Editor’s note: In 1999, Claudia Topplep was a German exchange student at Auburn’s Edward Little High School who vowed to one day come back and live in Maine. Today, our four-part series concludes — in Claudia’s own words — about the effort by her and her husband, Rene, to relocate to America. For the three previous columns, go to www.sunjournal.com.

“Leaving everything behind is hard.”

That was what everyone told us in Germany when we told them we were emigrating to the U.S. Well, there were obstacles, but we kept in mind the beautiful things that made us want to come here, and the obstacles didn’t even seem to matter anymore.

It has been almost four months and we have gotten settled. My husband, René, and I have started working at jobs that we really, really like. We both made friends at work, who seem to make our sometimes very long work days a lot of fun. A big difference that we experienced from Germany is that the word “weekend” gets a totally new definition here in America. First of all, we now define Sunday as our new grocery shopping day, because we enjoy being able to go to the store whenever we want. In Germany, stores have strict rules and are only allowed to open four Sundays a year, usually before Christmastime. And even big department stores have to close at 8 or 10 p.m. during the week.

Additionally we mostly don’t even know what day of the week it is because both of us got jobs that are not like the typical German ones — working from Monday to Friday from 8 a.m. to 4 p.m. Also different about our jobs is that in Germany there is a law that whatever job you start, you have to get at least 24 vacation days a year. This seems pretty nice, but there are also disadvantages to the work environment in Germany. In America, if you are a hard-working person, you can definitely make more money than in Germany. In our home country, the government subtracts about 1/3 of your income and it goes automatically to your taxes, health insurance, pension plans, unemployment savings and things like that. It is not of your choice; you just have to do it. So even though the social coverage might be better, if you are a person that knows how to handle money, your freedom of how to spend it is much bigger in America.

Another topic that we had to face a lot in the past months is how to build up our credit history. Even though teenagers get their credit cards here in America very easily, and even though we had great credit in Germany, we had to start at the bottom again. The bank told us they could not give us a credit card because we didn’t have a history. In order to build it up, they advised us to get a loan somewhere and start paying it off. But you do not get a loan without a history. Even stores have stricter rules now than they used to have. The only way for foreigners to start is to get a secured credit card, prove your reliability and one day get this one changed to a “real” one.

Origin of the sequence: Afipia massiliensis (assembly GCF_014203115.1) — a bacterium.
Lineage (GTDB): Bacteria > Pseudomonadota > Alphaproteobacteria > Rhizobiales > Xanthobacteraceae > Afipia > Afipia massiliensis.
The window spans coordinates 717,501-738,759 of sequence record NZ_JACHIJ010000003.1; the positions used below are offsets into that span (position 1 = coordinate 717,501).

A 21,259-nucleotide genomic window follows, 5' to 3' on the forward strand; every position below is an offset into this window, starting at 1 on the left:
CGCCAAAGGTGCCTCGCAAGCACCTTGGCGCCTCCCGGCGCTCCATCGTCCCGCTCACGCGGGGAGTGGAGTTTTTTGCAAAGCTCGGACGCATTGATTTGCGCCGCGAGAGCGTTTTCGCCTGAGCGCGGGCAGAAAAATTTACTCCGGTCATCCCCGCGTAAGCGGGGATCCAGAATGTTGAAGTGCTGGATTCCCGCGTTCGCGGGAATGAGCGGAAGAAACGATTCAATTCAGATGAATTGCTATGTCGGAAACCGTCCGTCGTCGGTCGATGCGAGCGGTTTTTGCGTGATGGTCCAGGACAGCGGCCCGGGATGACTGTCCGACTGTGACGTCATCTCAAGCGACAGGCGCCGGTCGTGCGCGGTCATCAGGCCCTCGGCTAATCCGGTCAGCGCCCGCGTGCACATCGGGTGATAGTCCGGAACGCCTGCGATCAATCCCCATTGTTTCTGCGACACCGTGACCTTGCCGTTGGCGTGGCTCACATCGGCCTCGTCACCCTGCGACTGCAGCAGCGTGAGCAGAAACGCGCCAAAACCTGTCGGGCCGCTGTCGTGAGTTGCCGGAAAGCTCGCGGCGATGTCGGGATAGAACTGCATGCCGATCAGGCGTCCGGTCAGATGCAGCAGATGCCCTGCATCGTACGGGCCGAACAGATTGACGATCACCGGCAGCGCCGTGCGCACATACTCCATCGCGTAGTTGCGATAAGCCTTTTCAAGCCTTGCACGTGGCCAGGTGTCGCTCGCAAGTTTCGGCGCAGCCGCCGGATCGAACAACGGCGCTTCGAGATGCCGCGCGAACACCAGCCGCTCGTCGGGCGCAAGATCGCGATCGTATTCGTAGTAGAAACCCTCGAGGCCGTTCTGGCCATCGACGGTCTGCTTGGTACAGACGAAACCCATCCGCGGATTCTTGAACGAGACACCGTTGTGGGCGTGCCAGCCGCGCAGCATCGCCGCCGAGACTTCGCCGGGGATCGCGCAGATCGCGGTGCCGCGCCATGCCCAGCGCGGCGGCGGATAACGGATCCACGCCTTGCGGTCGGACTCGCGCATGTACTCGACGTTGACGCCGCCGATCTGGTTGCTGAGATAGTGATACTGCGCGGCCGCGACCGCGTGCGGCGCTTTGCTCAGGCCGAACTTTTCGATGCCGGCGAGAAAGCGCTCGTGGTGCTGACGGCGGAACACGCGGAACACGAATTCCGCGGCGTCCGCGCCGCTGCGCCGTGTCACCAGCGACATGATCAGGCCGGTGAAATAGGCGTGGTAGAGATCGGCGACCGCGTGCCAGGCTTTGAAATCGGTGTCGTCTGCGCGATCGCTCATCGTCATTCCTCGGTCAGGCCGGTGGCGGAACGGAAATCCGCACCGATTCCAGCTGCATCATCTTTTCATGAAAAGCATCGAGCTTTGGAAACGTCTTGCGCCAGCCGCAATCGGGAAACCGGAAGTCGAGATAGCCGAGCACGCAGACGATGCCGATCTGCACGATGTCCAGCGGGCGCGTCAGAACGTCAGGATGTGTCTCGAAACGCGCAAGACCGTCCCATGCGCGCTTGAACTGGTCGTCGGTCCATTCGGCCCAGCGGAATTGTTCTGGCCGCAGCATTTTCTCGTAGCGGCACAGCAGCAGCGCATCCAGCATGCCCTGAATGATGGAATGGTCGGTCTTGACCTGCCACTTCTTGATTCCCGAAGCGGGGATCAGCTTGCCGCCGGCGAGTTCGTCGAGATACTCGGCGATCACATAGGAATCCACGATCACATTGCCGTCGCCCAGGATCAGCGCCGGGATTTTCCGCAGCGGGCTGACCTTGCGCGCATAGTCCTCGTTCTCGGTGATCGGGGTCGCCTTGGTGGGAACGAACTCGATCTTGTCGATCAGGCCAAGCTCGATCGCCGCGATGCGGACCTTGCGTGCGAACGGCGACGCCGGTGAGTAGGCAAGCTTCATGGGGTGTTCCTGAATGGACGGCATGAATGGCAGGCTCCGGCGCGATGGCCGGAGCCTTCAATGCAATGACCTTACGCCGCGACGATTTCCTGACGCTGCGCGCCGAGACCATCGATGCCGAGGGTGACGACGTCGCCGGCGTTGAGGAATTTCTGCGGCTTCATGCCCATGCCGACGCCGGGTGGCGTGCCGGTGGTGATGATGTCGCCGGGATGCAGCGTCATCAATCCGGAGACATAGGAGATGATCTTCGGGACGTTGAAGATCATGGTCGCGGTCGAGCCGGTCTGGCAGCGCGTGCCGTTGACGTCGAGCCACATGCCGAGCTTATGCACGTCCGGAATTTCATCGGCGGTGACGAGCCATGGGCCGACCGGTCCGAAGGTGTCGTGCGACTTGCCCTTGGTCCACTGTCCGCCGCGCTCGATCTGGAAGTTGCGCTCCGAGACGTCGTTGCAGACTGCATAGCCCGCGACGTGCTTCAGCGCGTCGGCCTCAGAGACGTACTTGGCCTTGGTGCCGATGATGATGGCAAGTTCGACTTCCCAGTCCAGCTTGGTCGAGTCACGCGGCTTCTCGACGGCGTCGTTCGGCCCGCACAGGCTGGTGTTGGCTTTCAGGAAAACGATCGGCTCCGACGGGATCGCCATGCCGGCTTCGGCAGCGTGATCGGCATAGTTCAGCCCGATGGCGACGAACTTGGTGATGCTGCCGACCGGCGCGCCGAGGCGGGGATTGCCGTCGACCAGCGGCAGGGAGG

The credit history made it also harder on us to get an apartment on our own. Even though people think we are friendly and might look trustworthy, if there is no history, they will get suspicious. That is why René and I are still looking for the right place to finally settle down on our own. The apartment market in Germany is pretty much the same as it is here in the U.S. Apartments in the city are mostly cheaper than the ones in the outskirts. But we still hope to be able to find something somewhere in the green. And until then, we just enjoy the time with our second family, whom we are really truthfully thankful for.

“Leaving everything behind is hard.” It’s true, and one way we experienced that is that all of a sudden the most ordinary things become so much more important if you don’t have them. No matter if it is just cell phones or your own TV or your family that always used to be there for you.

But we do not want to complain at all. We are still more than happy that we made the decision to move to Maine. On Memorial Day we had our first cookout with new friends. That meant a lot to us, not only because it was our first Memorial Day in the U.S., but also because we are not strangers anymore, we have made new friends and caught up with important old friendships. My best friend even gave a “Welcome to America party” for me and my husband. We can truly say we have arrived and we are so thankful.

We still have dreams that we want to achieve and fight for. We have just picked up our media business again that we had in Germany for three years. We designed www.ctr-media.com to one day be able to not only have our professional camera equipment in our rooms, but also to go out and live the passion of making videos and practice journalism.

Furthermore I will be happy to get the chance to pass on our beautiful native language by teaching German classes at Auburn Adult Ed in the fall. Once a week I will get together with interested adults, introducing them to our country and language.

Overall we can say that we have achieved a lot in the past four months. And when we sit at Lake Auburn and watch the sunset we realize that this is not just a vacation, it is home now and we can have this beautiful view every single day.